Sadly, the London Marathon, which was due to take place this Sunday (26th April), has been postponed until later in the year. But if there’s a silver lining for those missing out on Sunday, it’s the fact the atmosphere at the rescheduled event is sure to be the best ever, celebrating not only the race and the competitors, but also life itself.
So with it being ‘London Marathon’ weekend, it seems only right to revisit an old marathon report. And this one is a belter, courtesy of George Stainsby. Enjoy.
Virgin Money London Marathon
Sunday, 22nd April 2018
Race report by George Stainsby
Sleet lashed my face. The jelly babies I had taken to eat at carefully planned points were only slightly softer than the now rock hard energy chewy blocks I wished were chips. I took off my gloves to prise the sugary treats from their reluctant packets, but chewing them was as hard work as putting my hands back into frozen, wet gloves.
I felt great. This was my final long run before the London Marathon. The London Marathon. It wasn’t until I started telling people I was running in this, a World Major, that I realised what a big deal I had jumped into. People who knew nothing about running knew about the London Marathon, and people who did, were delighted for me.
And this marathon was unusual for me in that I had not contrived to be ill, injured, or worried in the build-up. Short of a couple of frantic weeks at work, training went well, apart from the sleet, rain, snow, sub-zero temperatures, and a fall on ice that resulted in a mildly sprained wrist. This stopped me from doing press-ups for strength, but it didn’t stop the daily regime of calf raises, squats, and a plethora of moves that made me look like Kung-Fu Panda. I was, for once, ready.
I knew I was ready as two weeks before the big day, I completed a local 10k, setting a personal best. This was my Goldilocks training run; everything was just right. Chatting with Kenny Chambers, he reckoned that in London, your name printed on your running vest is worth hundreds of personalised cheers, and I took his advice. He should know; he had been on every highlights reel from the previous year, and he misted over as he recounted the crowds, the noise, the iconic sights. He reckoned that I would love the day, too.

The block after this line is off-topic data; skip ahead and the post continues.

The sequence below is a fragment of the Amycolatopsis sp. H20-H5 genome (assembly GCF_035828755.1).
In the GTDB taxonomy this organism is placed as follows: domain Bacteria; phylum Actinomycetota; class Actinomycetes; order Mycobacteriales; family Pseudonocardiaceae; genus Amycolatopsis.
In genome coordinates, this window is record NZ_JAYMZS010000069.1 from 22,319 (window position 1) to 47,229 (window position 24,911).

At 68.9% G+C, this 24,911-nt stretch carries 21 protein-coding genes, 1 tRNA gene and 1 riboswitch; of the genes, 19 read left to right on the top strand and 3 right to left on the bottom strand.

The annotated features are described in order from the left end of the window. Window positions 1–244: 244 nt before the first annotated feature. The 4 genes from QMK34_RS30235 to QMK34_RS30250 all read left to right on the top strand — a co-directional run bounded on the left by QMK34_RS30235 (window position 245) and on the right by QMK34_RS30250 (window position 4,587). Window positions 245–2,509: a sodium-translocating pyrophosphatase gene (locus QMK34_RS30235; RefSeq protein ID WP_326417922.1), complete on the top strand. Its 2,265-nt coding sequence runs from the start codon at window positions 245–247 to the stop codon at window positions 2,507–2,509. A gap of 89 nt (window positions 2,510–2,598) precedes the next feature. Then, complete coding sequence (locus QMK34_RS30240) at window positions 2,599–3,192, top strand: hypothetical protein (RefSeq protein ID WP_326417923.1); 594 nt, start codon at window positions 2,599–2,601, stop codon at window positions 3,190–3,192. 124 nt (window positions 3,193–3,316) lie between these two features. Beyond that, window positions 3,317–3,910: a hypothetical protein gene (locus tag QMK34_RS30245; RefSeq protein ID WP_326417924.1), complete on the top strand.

Relaxing for me on a race morning means a carefully orchestrated sequence of events, each dependant on the previous. I have to brush my teeth before I put the menthol balm stuff on my legs, which means I have to have my breakfast early, and… there have been weddings with less fuss and faffing on. But I love every moment of the process, ending on dynamic stretches, ceremonially donning my race vest and club jacket, and taking to the streets.
Outside, the hairs on the back of my neck bristled with the electricity of being part of something huge. We were staying at a hotel at the twenty three miles marker, and this was where Helen was going to watch. She knew that by then, I might not look too good. My legs would be burning, the sweat on my face would be crusting around my lips, so that every bead of sweat running into my mouth was a salted stream, and every step would be adding to the throbbing ache of my feet. But walking away from the hotel and Helen, emotional as it was, saw me homing to London Bridge Station, and thousands of runners on their way to Greenwich.
The train was packed. Heaving. Everyone had a backpack, issued by the race organisers, and everyone was going to the same two stations: Greenwich, and Maze Hill. The twenty minutes walk to the start loosened up my legs, and I joined a queue for the bag search, and the queue for the toilets. Both were nervously long.
Helicopters hovered above. Big screens beamed the BBC coverage. And worryingly for every runner, a pitiless sun battered runners trying to find shade. With twenty seconds to go, the Queen appeared on the giant screen, and she Royally set us on our way. Enthusiastic clapping from the crowds began, and I did not hear it end for hours.